An income of more than half a million annually for an agrarian reform beneficiary is a feat.
Quirino Martil was born in Barangay Culit, Nasipit, Agusan del Norte. His parents were from Cebu who migrated to the town in 1948 and became farmer-tenants of the landed Lamanilao family.
Raised in a rural community, Quirino’s life started in soil tilling and appeared to be destined as a farmer. When he married in 1968, Quirino purchased the land cultivation rights of a Lamanilao tenant named Gomez. Gomez introduced Quirino to the landlord as his replacement and readily acknowledged. This was the beginning of a tenant-landlord relationship with Quirino as a full-fledged Lamanilao tenant.
The new tenant-farmer planted corn for a start. He failed in the first try and two subsequent attempts. Quirino almost lost all his savings. He did not seek the help of anyone but persevered to make the land productive by himself.
In 1973, Quirino was awarded with a 2.8-hectare under DAR PD27 farmer-beneficiaries. Quirino was not convinced that the program could help and make him productive. He doubled and even tripled his efforts for the sake of a growing family. He planted corn during dry season and rice during rainy season.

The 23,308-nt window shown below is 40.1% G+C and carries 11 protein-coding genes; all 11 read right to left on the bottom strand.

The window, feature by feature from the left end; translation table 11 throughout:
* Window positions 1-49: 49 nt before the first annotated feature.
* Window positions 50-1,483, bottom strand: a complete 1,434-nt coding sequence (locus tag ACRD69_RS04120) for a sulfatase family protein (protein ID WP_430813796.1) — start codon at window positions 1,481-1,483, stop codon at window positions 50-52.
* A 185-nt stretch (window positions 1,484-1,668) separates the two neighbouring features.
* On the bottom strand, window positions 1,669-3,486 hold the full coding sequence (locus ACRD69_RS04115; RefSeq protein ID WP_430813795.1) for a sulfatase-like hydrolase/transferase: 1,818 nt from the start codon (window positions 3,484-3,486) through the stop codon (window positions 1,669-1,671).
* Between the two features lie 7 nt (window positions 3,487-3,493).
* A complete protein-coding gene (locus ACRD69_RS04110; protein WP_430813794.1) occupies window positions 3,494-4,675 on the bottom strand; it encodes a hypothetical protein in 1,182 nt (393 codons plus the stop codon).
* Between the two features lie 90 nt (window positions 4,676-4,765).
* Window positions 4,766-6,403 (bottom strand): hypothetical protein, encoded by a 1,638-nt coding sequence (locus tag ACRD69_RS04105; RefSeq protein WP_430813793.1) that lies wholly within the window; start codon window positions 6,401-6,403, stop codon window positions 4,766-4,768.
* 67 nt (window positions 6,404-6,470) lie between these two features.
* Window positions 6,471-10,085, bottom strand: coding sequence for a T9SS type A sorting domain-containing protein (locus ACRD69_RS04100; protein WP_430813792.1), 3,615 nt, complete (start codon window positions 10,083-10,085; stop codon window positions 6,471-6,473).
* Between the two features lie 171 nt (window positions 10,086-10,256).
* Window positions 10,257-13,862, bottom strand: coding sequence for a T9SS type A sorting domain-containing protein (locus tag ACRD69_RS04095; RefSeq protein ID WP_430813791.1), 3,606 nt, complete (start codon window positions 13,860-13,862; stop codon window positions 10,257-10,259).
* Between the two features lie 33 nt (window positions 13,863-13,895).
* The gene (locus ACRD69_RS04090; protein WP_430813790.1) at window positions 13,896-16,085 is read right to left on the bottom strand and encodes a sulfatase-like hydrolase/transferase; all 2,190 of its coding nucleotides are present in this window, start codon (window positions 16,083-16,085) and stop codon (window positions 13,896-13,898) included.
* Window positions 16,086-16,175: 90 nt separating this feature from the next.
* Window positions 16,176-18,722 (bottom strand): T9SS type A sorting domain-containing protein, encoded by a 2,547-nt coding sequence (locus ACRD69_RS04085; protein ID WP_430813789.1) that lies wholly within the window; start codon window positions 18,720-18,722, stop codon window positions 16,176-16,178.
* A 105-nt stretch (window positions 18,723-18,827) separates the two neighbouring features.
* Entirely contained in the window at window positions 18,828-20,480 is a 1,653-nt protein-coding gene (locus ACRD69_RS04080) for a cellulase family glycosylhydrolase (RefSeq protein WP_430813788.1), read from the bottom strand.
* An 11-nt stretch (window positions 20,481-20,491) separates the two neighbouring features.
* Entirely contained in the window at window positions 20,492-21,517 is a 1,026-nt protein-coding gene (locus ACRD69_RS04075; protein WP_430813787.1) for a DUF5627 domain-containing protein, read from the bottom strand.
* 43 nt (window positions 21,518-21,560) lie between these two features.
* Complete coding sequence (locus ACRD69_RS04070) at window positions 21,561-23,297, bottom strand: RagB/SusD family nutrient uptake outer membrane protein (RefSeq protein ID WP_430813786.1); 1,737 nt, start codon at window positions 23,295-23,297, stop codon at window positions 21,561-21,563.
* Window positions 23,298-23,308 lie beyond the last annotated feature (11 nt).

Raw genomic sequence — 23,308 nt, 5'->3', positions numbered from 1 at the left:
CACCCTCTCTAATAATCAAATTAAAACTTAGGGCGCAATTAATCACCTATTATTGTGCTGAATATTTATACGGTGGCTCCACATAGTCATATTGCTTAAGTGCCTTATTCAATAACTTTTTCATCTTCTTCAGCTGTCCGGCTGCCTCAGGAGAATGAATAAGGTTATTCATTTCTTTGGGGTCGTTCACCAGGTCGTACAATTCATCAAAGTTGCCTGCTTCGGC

In 1976, he bought a space at the Nasipit Public Market to sell meat to augment his income. He sold his carabao as capital to start his new business. Eventually, Quirino became a market meat vendor on Sundays and a full-time farmer from Mondays to Saturdays.
Because of Quirino’s hard work, he was able to send his children to school. His two sons earned their college degrees in Cebu City and another became a seaman on a foreign vessel. His eldest son finished nautical engineering and became a ship captain.
When the government awarded to him the land he was cultivating, Quirino was motivated to make his land more productive. He applied for diversified farming and planted his land with mangoes and high-value crops. The Department of Agriculture noticed Quirino’s creativeness and rewarded his effort with the “Most Outstanding Farmer in Agusan del Norte” award.
Quirino built a concrete house near his farm, which he estimates the cost to have reached more than a million pesos.
Exuding confidence of his success, /Quirino remained humble by saying, “I am grateful for what the Department of Agrarian Reform has done to me and my family. Its programs have transformed me from a mere dependent to a productive and empowered farmer.”